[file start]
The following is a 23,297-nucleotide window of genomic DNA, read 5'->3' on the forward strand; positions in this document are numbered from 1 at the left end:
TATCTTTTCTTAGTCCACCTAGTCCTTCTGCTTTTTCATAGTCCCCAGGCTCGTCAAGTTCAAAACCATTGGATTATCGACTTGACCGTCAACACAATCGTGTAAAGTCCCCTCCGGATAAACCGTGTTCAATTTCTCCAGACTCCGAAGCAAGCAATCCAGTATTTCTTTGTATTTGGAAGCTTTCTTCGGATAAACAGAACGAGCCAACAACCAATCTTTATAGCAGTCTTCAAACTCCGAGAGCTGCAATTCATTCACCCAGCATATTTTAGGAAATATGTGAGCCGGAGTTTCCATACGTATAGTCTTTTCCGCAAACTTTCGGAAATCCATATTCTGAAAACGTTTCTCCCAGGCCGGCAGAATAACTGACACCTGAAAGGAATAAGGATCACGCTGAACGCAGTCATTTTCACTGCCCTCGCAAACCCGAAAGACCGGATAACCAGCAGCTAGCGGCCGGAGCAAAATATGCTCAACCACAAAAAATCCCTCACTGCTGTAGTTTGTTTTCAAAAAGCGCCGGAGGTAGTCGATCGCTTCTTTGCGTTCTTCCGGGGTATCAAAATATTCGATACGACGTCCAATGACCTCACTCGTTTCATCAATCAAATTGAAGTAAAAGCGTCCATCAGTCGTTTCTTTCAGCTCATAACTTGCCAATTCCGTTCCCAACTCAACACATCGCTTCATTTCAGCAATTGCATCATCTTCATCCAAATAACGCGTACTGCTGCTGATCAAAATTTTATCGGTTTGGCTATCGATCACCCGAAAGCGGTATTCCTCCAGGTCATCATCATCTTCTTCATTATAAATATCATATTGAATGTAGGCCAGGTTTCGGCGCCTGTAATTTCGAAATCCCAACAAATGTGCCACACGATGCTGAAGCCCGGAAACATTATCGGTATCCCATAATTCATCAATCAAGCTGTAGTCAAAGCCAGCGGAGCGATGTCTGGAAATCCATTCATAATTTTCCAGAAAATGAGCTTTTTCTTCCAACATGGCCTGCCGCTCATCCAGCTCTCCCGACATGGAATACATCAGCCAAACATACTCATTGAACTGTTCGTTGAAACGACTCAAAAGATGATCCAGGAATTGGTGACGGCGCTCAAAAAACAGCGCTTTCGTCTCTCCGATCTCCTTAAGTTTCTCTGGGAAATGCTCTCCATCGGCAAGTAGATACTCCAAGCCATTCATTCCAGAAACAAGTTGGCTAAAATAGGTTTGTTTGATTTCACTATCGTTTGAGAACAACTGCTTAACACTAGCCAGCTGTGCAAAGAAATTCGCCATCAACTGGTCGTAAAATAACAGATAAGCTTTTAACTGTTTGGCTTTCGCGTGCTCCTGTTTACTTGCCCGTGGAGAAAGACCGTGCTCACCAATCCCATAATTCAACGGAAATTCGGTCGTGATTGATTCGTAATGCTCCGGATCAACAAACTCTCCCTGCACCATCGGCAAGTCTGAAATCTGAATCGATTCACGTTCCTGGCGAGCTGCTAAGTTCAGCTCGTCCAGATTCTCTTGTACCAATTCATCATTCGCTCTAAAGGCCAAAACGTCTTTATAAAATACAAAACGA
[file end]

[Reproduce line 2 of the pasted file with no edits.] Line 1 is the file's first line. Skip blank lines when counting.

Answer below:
TATCTTTTCTTAGTCCACCTAGTCCTTCTGCTTTTTCATAGTCCCCAGGCTCGTCAAGTTCAAAACCATTGGATTATCGACTTGACCGTCAACACAATCGTGTAAAGTCCCCTCCGGATAAACCGTGTTCAATTTCTCCAGACTCCGAAGCAAGCAATCCAGTATTTCTTTGTATTTGGAAGCTTTCTTCGGATAAACAGAACGAGCCAACAACCAATCTTTATAGCAGTCTTCAAACTCCGAGAGCTGCAATTCATTCACCCAGCATATTTTAGGAAATATGTGAGCCGGAGTTTCCATACGTATAGTCTTTTCCGCAAACTTTCGGAAATCCATATTCTGAAAACGTTTCTCCCAGGCCGGCAGAATAACTGACACCTGAAAGGAATAAGGATCACGCTGAACGCAGTCATTTTCACTGCCCTCGCAAACCCGAAAGACCGGATAACCAGCAGCTAGCGGCCGGAGCAAAATATGCTCAACCACAAAAAATCCCTCACTGCTGTAGTTTGTTTTCAAAAAGCGCCGGAGGTAGTCGATCGCTTCTTTGCGTTCTTCCGGGGTATCAAAATATTCGATACGACGTCCAATGACCTCACTCGTTTCATCAATCAAATTGAAGTAAAAGCGTCCATCAGTCGTTTCTTTCAGCTCATAACTTGCCAATTCCGTTCCCAACTCAACACATCGCTTCATTTCAGCAATTGCATCATCTTCATCCAAATAACGCGTACTGCTGCTGATCAAAATTTTATCGGTTTGGCTATCGATCACCCGAAAGCGGTATTCCTCCAGGTCATCATCATCTTCTTCATTATAAATATCATATTGAATGTAGGCCAGGTTTCGGCGCCTGTAATTTCGAAATCCCAACAAATGTGCCACACGATGCTGAAGCCCGGAAACATTATCGGTATCCCATAATTCATCAATCAAGCTGTAGTCAAAGCCAGCGGAGCGATGTCTGGAAATCCATTCATAATTTTCCAGAAAATGAGCTTTTTCTTCCAACATGGCCTGCCGCTCATCCAGCTCTCCCGACATGGAATACATCAGCCAAACATACTCATTGAACTGTTCGTTGAAACGACTCAAAAGATGATCCAGGAATTGGTGACGGCGCTCAAAAAACAGCGCTTTCGTCTCTCCGATCTCCTTAAGTTTCTCTGGGAAATGCTCTCCATCGGCAAGTAGATACTCCAAGCCATTCATTCCAGAAACAAGTTGGCTAAAATAGGTTTGTTTGATTTCACTATCGTTTGAGAACAACTGCTTAACACTAGCCAGCTGTGCAAAGAAATTCGCCATCAACTGGTCGTAAAATAACAGATAAGCTTTTAACTGTTTGGCTTTCGCGTGCTCCTGTTTACTTGCCCGTGGAGAAAGACCGTGCTCACCAATCCCATAATTCAACGGAAATTCGGTCGTGATTGATTCGTAATGCTCCGGATCAACAAACTCTCCCTGCACCATCGGCAAGTCTGAAATCTGAATCGATTCACGTTCCTGGCGAGCTGCTAAGTTCAGCTCGTCCAGATTCTCTTGTACCAATTCATCATTCGCTCTAAAGGCCAAAACGTCTTTATAAAATACAAAACGA